Carbon is one of several chemical cycles which define Earth’s biosphere. Nitrogen, phosphorus, and oxygen are others. Carbon holds the distinction of principally acting, in the form of carbon dioxide (CO2), as the radiative “control knob” that sets global temperature for the air and oceans. While attention has focused on the atmospheric carbon level, that is a small component of a much larger cycle.
Roughly 43,500 billion tonnes of carbon cycles aboveground; a tiny portion compared to the 1.845 billion billion tonnes stockpiled in Earth’s mantle and crust. Lithospheric carbon is released above surface through volcanoes and mid-ocean ridges and sinks back down via subducting tectonic plates.
The carbon cycle has been severely disrupted in Earth’s history by cataclysmic events. The last was 66 million years ago, when a bolide struck Mexico’s Yucatan peninsula at Chicxulub and thereupon wiped out the dinosaurs. Other geological disasters, less striking, involved massive volcanism. The Great Dying 252 million years ago owed much to volcanoes.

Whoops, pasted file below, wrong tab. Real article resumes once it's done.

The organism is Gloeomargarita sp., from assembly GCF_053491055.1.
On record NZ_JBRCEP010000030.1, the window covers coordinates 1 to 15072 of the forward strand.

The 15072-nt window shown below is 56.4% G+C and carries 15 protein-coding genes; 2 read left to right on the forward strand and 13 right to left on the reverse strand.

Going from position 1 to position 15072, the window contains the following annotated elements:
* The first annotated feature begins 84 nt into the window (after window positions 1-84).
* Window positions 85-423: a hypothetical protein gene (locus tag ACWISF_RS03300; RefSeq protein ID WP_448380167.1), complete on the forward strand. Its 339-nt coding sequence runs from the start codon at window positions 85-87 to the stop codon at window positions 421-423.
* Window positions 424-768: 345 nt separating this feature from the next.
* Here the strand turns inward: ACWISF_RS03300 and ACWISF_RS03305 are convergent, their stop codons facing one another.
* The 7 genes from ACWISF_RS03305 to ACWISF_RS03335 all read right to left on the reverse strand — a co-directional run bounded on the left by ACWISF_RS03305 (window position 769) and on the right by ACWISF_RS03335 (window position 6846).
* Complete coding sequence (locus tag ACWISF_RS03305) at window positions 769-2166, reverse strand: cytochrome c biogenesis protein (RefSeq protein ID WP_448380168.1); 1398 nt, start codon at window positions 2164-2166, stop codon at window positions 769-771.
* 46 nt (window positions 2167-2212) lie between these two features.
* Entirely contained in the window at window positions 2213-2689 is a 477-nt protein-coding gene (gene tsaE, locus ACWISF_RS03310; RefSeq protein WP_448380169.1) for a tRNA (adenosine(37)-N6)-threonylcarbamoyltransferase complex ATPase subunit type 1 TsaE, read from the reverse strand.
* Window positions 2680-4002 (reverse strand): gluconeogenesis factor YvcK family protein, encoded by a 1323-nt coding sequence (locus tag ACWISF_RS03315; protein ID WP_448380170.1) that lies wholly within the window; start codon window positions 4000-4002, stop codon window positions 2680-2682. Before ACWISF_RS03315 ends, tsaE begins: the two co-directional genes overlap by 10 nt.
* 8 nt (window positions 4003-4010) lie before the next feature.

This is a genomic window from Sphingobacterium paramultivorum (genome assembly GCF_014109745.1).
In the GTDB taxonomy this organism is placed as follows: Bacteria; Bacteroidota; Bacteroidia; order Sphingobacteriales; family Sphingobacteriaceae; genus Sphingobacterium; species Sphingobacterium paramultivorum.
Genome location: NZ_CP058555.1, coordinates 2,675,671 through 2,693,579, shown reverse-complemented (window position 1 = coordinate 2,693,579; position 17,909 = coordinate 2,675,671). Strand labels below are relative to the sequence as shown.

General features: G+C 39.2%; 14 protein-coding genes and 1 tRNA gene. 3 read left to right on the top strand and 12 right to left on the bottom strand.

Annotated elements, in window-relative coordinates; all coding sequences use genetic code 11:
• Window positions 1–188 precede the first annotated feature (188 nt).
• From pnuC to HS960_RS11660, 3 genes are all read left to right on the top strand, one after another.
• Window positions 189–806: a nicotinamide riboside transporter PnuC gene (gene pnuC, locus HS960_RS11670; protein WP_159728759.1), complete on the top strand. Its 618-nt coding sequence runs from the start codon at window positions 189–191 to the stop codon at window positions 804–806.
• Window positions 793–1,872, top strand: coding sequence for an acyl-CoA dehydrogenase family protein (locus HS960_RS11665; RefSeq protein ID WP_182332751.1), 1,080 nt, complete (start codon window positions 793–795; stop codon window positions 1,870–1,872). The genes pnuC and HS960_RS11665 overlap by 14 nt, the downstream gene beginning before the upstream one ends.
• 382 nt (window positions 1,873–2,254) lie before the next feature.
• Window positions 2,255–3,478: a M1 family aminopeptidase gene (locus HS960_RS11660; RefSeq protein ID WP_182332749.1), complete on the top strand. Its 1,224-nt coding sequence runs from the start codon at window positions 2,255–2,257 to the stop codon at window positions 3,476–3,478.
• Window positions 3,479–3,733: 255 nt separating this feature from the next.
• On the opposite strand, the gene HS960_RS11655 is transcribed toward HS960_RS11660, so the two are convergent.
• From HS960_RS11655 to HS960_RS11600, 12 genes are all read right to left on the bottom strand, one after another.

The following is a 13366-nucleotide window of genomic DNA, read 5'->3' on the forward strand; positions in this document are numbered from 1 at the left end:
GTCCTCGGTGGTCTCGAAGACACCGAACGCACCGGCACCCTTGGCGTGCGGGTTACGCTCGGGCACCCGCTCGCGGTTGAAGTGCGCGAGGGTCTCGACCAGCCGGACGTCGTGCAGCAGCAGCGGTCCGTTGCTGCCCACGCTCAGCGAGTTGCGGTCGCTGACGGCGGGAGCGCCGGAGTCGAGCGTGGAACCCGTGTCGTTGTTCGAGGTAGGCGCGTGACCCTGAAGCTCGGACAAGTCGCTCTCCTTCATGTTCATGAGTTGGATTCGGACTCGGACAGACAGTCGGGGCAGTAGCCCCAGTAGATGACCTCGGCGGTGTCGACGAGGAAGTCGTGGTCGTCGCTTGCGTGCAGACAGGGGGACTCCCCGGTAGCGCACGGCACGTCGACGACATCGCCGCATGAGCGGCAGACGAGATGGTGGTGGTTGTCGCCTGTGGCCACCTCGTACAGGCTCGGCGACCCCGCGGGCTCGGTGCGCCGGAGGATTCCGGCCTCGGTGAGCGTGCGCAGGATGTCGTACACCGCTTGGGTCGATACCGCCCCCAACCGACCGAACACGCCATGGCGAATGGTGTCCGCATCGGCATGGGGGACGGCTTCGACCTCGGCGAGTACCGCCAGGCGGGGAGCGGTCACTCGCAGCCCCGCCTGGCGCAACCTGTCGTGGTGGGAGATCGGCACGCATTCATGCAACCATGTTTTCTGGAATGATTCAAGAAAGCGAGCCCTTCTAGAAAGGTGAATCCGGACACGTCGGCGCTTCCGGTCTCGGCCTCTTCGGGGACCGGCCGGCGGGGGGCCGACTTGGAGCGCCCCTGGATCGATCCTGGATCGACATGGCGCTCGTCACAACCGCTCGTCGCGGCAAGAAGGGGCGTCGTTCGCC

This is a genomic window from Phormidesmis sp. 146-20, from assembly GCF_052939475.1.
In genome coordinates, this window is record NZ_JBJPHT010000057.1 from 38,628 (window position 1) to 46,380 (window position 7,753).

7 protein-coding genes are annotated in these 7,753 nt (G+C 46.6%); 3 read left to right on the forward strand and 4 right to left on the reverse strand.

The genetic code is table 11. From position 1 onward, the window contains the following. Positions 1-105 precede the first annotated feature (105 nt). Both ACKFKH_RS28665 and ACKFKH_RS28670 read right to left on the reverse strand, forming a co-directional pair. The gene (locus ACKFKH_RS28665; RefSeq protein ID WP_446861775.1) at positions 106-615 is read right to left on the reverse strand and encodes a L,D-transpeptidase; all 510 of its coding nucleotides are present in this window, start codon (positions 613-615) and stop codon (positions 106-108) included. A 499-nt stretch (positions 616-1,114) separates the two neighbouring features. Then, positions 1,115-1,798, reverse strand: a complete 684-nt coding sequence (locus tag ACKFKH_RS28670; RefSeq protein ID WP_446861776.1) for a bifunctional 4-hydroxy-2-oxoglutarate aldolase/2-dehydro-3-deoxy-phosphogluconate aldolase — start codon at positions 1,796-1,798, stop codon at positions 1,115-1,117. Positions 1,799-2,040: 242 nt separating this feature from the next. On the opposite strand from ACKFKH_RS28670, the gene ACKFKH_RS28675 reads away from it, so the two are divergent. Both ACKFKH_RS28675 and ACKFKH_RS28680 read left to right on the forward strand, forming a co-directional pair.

Man-made carbon emissions now rival that released in the aftermath of the Chicxulub impact, and continue to rise. Our own imminent demise is practically guaranteed. The tipping point of our own extinction was in 1940, and there is no possible technological fix except building self-contained “survival cities”: an astonishingly complex project that could easily take a century when far less than that remains before humanity is extinguished.
Maria Temming, “Here’s where Earth stores its carbon,” Science News (1 October 2019).